Nigel Owens asked to be chemically castrated during struggle with sexuality

Welsh rugby referee says he attempted to take his own life before coming out

Welsh rugby referee Nigel Owens  has said he tried to take his own life as he struggled to come to terms with his sexuality. Photograph: Davie Davies/PA

Welsh rugby referee Nigel Owens has said he tried to take his own life as he struggled to come to terms with his sexuality. Photograph: Davie Davies/PA

 

The intense pressure of refereeing the 2015 Rugby World Cup final was nothing compared to the struggle to accept that he was gay, according to Nigel Owens.

The rugby union referee told BBC Radio 4’s Desert Island Discs that he attempted suicide, and was just 20 minutes from death. Following this, he came out publicly in 2007 after realising he could not live a lie.

Speaking about his suicide attempt, he told Desert Island Discs presenter Kirsty Young: “I cried that night and realised, ‘I need to grow up’.

“Refereeing that World Cup final between Australia and New Zealand in front of 85,000 people and the millions of people watching at home, scrutinising every single decision you make under a huge amount of pressure, was nothing compared to the challenge of accepting who I was.

“Accepting who I was then, saved my life.”

Owens, 45, was born and raised in the close-knit village of Mynyddcerrig in Carmarthenshire, Wales, but realising he was gay felt “totally alien” to him.

He said he “would have done anything to be ‘normal’ in people’s eyes”.

Owens also revealed his health struggles. He tried to lose weight and became bulimic; at another point, in an attempt to gain weight, he started going to the gym, then became hooked on steroids. He also described going to a doctor and saying: “l do not want to be gay. Can I get chemically castrated?”

Owens eventually came out, at the age of 34, to his mother Mair. She had already guessed his secret.

He told Desert Island Discs: “I was brought up to be honest, and here I was lying to the most important person in my life. It was affecting my life.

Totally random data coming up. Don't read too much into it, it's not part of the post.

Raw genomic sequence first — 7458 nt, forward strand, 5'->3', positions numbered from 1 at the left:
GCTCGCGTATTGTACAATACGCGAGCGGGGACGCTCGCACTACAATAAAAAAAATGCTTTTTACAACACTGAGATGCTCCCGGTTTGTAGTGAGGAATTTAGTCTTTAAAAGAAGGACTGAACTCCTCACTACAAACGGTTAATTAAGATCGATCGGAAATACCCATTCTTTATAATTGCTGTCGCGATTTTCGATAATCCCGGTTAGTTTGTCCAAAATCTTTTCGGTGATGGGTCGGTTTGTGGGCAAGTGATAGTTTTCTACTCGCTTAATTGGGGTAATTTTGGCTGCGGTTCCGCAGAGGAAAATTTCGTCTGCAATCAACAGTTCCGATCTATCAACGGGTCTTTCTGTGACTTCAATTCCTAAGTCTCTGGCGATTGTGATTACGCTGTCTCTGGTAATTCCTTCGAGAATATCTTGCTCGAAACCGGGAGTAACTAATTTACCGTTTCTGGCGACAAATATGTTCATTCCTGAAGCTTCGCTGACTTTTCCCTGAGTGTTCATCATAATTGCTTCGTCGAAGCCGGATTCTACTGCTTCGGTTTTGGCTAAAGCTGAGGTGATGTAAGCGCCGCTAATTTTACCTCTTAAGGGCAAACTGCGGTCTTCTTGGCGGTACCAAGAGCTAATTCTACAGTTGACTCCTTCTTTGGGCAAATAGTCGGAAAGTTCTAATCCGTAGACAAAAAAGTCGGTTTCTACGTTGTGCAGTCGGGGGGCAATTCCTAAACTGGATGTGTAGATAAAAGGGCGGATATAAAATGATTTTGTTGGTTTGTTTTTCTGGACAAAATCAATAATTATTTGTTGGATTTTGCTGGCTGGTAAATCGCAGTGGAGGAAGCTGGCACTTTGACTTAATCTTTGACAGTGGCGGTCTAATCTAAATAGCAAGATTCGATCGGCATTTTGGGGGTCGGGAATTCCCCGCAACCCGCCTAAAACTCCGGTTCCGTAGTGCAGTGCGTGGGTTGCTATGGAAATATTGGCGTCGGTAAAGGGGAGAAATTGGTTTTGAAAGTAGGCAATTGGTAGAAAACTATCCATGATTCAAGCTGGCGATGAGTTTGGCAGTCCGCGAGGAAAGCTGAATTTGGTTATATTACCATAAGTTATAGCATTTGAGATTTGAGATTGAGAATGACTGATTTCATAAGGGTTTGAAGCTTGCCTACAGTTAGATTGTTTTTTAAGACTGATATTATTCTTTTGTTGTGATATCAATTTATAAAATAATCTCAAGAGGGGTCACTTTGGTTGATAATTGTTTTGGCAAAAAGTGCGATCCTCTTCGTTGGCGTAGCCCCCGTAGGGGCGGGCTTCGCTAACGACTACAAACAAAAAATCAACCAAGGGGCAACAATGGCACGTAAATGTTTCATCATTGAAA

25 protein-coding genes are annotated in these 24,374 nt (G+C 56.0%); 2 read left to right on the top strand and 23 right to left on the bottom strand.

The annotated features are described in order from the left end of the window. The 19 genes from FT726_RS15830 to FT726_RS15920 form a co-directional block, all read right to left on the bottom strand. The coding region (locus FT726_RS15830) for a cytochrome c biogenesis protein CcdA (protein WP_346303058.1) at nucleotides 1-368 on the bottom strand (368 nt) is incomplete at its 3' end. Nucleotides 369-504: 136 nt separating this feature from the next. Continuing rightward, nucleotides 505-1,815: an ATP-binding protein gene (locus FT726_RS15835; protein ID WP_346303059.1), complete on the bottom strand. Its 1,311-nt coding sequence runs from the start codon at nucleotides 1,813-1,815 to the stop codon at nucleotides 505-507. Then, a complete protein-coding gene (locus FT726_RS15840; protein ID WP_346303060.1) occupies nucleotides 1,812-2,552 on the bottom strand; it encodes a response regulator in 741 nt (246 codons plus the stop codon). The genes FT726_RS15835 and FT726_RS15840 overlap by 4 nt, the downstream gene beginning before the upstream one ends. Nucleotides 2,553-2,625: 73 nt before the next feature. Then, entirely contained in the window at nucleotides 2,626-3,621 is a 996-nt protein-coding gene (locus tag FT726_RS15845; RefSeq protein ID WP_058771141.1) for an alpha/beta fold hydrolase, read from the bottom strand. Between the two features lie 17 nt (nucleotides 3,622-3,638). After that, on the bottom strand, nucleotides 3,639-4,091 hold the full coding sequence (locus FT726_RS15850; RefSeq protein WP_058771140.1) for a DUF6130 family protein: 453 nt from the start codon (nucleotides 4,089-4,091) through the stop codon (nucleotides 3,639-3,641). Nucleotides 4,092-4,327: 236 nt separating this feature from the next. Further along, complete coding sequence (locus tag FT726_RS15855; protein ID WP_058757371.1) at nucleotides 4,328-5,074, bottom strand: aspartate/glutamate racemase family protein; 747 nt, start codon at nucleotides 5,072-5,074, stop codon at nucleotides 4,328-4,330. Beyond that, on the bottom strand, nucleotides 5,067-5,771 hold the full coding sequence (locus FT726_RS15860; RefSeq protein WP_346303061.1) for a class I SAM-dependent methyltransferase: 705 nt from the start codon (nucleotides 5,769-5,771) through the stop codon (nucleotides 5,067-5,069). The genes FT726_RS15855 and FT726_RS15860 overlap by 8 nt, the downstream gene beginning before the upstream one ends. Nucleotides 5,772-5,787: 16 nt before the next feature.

“Unless you are happy with who you are, you cannot excel and be the best you can be at whatever you are doing. You cannot enjoy life if you are not happy within yourself.”

He said his father, Geraint, found the idea of having a gay son “difficult at first”, but added: “My love for him and his love for me has not changed one bit.”

Coming out helped to turn around his stalling career as a rugby union official. His tough reputation saw him picked for the World Cup final and he went on to dedicate his appearance to his mother Mair, who died of cancer six years earlier.

There has also been huge support from the Welsh Rugby Union.

Owens said he had been suffering from bulimia until “not that long ago” but the shock of seeing his mother in tears as she told him she was dying of cancer forced him to stop.

He said: “Here I am, healthy but making myself ill and suffering from bulimia when my mum and millions of other people across the world are fighting every day just for an extra few hours with their loved ones — that is when the bulimia stopped and, touch wood, I haven’t suffered since then.”

He spent around 180 days away from home last year with work. Despite having a “lovely” partner and lots of relatives, he is not convinced he will ever become a father.

He worries because he is lonely sometimes, but feels he has been given a “second chance” filled with happy family memories. These include being honoured with an MBE at Buckingham Palace.

Owens chose Kenneth Grahame’s ‘The Wind In The Willows’ as the book he would take on his desert island, and Welsh tea bags as his luxury item.

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